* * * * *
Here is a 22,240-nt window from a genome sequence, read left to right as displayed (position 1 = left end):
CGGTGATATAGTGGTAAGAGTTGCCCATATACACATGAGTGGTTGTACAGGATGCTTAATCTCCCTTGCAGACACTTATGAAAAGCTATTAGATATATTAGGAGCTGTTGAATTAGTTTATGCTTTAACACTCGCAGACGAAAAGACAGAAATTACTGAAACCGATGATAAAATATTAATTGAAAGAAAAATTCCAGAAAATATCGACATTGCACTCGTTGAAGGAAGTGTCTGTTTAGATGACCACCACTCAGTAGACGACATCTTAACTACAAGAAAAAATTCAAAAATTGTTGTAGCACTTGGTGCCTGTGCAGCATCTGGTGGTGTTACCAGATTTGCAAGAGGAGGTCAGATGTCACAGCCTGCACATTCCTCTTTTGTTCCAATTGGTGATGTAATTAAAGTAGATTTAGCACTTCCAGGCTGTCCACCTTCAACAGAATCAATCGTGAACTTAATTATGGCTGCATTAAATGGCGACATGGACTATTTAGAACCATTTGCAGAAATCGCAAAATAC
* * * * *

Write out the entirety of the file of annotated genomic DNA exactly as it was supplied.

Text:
Here is a 22,240-nt window from a genome sequence, read left to right as displayed (position 1 = left end):
CGGTGATATAGTGGTAAGAGTTGCCCATATACACATGAGTGGTTGTACAGGATGCTTAATCTCCCTTGCAGACACTTATGAAAAGCTATTAGATATATTAGGAGCTGTTGAATTAGTTTATGCTTTAACACTCGCAGACGAAAAGACAGAAATTACTGAAACCGATGATAAAATATTAATTGAAAGAAAAATTCCAGAAAATATCGACATTGCACTCGTTGAAGGAAGTGTCTGTTTAGATGACCACCACTCAGTAGACGACATCTTAACTACAAGAAAAAATTCAAAAATTGTTGTAGCACTTGGTGCCTGTGCAGCATCTGGTGGTGTTACCAGATTTGCAAGAGGAGGTCAGATGTCACAGCCTGCACATTCCTCTTTTGTTCCAATTGGTGATGTAATTAAAGTAGATTTAGCACTTCCAGGCTGTCCACCTTCAACAGAATCAATCGTGAACTTAATTATGGCTGCATTAAATGGCGACATGGACTATTTAGAACCATTTGCAGAAATCGCAAAATAC